With its Latin-tinged beat and its languorous tempo – not to mention its sultry (yet tasteful) video – the song is undeniably sexy. Considering its title, you might then assume that it’s yet another secular song based on the shopworn “lover-as-savior” trope.
But it’s not.
You see, Michael wrote this song after the death of his lover, the Brazilian fashion designer Anselmo Feleppa, of AIDS. It’s a powerful and personal response to the tragic loss of a young man ripped from this world far too soon.
It’s a remarkable song that invites us into the mind of someone wrestling with grief. Written in an era when homosexuality was rarely mentioned overtly in the public square – and was far less tolerated than today – it showed many listeners that gay love was just the same as straight love. It humanized a social issue that was becoming more and more divisive at the time. It reminded listeners in an intensely personal way that, no matter what they though about homosexuality, the issues surrounding it concerned real love between real people.
Regardless of one’s views on homosexuality, this song’s ability to foster empathy makes it valuable for us Christians. Though our lives may be full of blessings right now, this song’s powerful depiction of of a man grieving reminds us that there are undoubtedly dozens of people around me at any time who are hurting. It reminds us of the ministry of compassion that we have taken on as followers of Christ.
For this reason alone, “Jesus to a Child” can be a way for us to experience God’s presence in our life. And we have not even started to explore the song’s striking reference to Jesus himself.
In my own scholarly research (to be published at the end of 2020), I’ve learned that Jesus actually appears in a surprising number of secular songs: almost 500 since 1969. As you might imagine, these songs view Jesus in a wide variety of ways. But few of them display such an accurate and compelling understanding of Jesus as this one. As a result this song has much to teach us. In fact, it has so much to say that I’ve decided to split this article into two posts.
PART 1: LOVE
We’ve already established that “Jesus to a Child” is a love song. But it’s also more. It’s both a memorial and a eulogy for a man cut down in his youth by a deadly disease.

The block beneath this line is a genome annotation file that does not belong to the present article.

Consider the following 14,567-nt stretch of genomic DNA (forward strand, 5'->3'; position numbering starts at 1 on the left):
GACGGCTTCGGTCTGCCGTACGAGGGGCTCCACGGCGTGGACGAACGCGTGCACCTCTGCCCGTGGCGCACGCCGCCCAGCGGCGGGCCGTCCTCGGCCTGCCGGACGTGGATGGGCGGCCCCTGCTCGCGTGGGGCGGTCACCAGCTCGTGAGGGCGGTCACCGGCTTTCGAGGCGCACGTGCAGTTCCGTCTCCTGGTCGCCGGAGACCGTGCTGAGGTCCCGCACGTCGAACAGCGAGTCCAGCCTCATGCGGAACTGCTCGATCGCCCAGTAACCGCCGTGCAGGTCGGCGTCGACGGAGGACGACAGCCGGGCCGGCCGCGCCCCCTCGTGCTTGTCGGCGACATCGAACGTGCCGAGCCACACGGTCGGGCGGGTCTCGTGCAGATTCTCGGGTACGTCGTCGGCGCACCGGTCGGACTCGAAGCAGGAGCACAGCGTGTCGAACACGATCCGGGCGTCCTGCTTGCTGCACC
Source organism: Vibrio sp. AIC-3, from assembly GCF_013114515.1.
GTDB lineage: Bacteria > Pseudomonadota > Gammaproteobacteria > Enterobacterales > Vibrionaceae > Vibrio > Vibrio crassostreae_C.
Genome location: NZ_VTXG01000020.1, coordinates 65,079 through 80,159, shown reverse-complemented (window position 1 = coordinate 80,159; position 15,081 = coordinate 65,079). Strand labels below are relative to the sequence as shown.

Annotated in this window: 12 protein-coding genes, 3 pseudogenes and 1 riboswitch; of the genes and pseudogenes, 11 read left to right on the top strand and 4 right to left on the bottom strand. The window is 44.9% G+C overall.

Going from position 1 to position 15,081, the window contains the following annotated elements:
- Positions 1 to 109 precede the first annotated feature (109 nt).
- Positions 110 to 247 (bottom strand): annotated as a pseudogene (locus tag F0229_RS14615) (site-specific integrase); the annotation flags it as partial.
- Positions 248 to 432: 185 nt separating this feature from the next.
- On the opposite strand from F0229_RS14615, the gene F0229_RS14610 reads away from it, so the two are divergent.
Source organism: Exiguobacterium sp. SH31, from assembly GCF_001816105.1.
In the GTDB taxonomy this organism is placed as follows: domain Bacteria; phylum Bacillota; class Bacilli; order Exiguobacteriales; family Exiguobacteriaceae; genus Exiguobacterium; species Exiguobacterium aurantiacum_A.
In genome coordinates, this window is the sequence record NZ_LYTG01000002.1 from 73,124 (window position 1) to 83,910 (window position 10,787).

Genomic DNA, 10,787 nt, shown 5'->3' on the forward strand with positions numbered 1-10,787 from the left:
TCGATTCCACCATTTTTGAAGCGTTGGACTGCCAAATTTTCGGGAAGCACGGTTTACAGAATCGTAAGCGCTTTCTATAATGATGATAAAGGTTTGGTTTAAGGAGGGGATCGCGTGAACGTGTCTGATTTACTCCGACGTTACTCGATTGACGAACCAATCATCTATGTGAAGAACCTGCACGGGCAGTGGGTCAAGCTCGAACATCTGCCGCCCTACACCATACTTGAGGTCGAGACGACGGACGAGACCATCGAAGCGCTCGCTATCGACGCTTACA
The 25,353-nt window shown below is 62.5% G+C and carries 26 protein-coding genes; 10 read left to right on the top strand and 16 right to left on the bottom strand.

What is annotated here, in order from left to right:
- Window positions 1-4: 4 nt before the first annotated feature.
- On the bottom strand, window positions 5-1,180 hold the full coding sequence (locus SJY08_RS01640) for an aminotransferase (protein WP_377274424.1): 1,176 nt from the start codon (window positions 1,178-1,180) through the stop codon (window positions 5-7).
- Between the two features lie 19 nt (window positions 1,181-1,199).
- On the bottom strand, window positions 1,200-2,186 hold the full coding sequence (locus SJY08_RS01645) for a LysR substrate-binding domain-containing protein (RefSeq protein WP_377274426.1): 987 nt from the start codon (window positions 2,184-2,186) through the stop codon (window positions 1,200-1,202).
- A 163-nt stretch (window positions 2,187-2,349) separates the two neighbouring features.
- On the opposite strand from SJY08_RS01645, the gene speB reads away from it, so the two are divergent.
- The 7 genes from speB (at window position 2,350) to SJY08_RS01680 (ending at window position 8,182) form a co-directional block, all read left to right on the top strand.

“Jesus to a Child” memorializes Feleppa by bathing us in a sonic environment that signifies the love between the two men: and yes, that love clearly included sex.
In Greek, the word for his kind of love is eros. It refers to physical, sexual attraction, and – believe it or not – it shows up throughout the Bible, where it refers to love between husband and wife. Of course, some Christians may believe that the Bible’s embrace of eros does not extend to two men who love each other deeply. While I disagree, this is not the point I’m trying to make here. In context of this column, I just want to point out at the start that I have not missed the eroticism of the song. There’s no way to avoid the fact that Michael’s song memorializes his love in a way that honors both romance and sex.
What I want to focus on is the other kind of love that this song explores, what the Bible calls agape:
Agape love is unconcerned with the self and concerned with the greatest good of another. Agape isn’t born just out of emotions, feelings, familiarity, or attraction, but from the will and as a choice. Agape requires faithfulness, commitment, and sacrifice without expecting anything in return.
George Michael experienced agape in the love of Anselmo, and most of the song focuses on describing that love. That makes it not just a memorial, but also a eulogy: an opportunity for Michael to praise Anselmo by celebrating those aspects of his character that made him worthy of his love.